The value of net long positions on the Greenback for the week ending on February 2, 2016 was trimmed from $23.85 billion to $18.20 billion, which is its lowest level since October last year, according to calculations done by Reuters. Also, the latest Commitments of Traders forex positioning report from the CFTC revealed that speculators are less bearish on the euro and Loonie.
Keep in mind that these numbers show the net positioning of non-commercial traders against the U.S. dollar. If you’re feeling overwhelmed by all these figures, you might need to review our School of Pipsology lesson on How to Gauge Market Sentiment Using the COT Report in order to learn how to pinpoint potential forex market reversals.
Lemme break down the latest numbers for y’all:
- Net bullish bets on the yen were trimmed from 50,026 to 37,245 as non-commercial long positions were reduced by 10,520 to 82,108.
- Speculators were less euro bearish, as net short positions fell from 127,215 to 87,073.
- The Swissy is still in the red after being pushed into bearish territory last week, with net short positions increasing ever so slightly to 4,695.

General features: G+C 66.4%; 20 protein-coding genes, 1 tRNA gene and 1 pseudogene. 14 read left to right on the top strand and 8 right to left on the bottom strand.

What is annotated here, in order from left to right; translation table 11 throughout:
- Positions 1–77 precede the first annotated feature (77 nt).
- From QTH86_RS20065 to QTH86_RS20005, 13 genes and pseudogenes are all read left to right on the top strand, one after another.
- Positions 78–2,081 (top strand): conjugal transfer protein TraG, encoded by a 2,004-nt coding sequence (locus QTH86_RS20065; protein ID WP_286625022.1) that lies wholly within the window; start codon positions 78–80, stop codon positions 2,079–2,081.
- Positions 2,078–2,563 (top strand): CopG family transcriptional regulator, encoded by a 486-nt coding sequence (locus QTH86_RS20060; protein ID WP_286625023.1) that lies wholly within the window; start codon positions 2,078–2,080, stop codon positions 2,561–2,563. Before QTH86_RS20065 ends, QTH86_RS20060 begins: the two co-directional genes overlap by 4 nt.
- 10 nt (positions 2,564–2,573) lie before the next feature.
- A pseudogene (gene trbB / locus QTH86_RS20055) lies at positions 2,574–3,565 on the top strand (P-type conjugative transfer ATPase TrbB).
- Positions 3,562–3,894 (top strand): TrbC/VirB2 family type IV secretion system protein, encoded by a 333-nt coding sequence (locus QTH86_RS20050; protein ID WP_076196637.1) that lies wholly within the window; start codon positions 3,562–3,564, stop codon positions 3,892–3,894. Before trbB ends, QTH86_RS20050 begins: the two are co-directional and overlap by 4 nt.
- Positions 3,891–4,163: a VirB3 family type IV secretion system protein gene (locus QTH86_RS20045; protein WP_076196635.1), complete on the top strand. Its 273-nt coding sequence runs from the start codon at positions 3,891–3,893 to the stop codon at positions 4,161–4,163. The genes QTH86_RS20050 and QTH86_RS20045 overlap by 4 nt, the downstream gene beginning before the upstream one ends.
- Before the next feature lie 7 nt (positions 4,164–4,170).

- Net bearish bets on the pound chalked up a small decline, as forex traders probably lightened up on their positions ahead of the BOE Super Thursday.
- Large speculators are still bearish on the commodity currencies, although net short positions were reduced for both the Aussie and Loonie.
- The Kiwi saw a rise in net bearish bets, which rose from 5,400 to 8,436.
Risk appetite popped its head back in the financial markets early last week, as investors felt more hopeful that the crude oil price bounce could gain traction. After all, headlines were chock full of updates on an OPEC special meeting to be held this month, possibly to discuss a reduction in production levels or to a least come up with a compromise.
Higher-yielding currencies also took advantage of dollar weakness after Fed officials doused hopes of a March rate hike. According to FOMC member Fischer, inflation could stay low for much longer and that the U.S. central bank might slow down their tightening cycle due to global market volatility. Later on, Fed official Dudley even pointed out that the recent dollar appreciation could wind up hurting the economy.
However, as Pip Diddy mentioned in his roundup of Top Forex Market Movers, the commodity rally eventually fizzled around the middle of the week even after Russia showed willingness to participate in these talks. Downbeat data from New Zealand even pushed the Kiwi much lower against its forex rivals and risk aversion came back with a vengeance, allowing the Greenback to recoup some of its recent losses ahead of the NFP release.
Got any other conclusions you can draw from this latest COT Report? Feel free to share your thoughts in the comments section or if you’re looking for further discussion, community member ForExchange has a lively thread called Trading based on Market Sentiment in the forums awaiting your participation.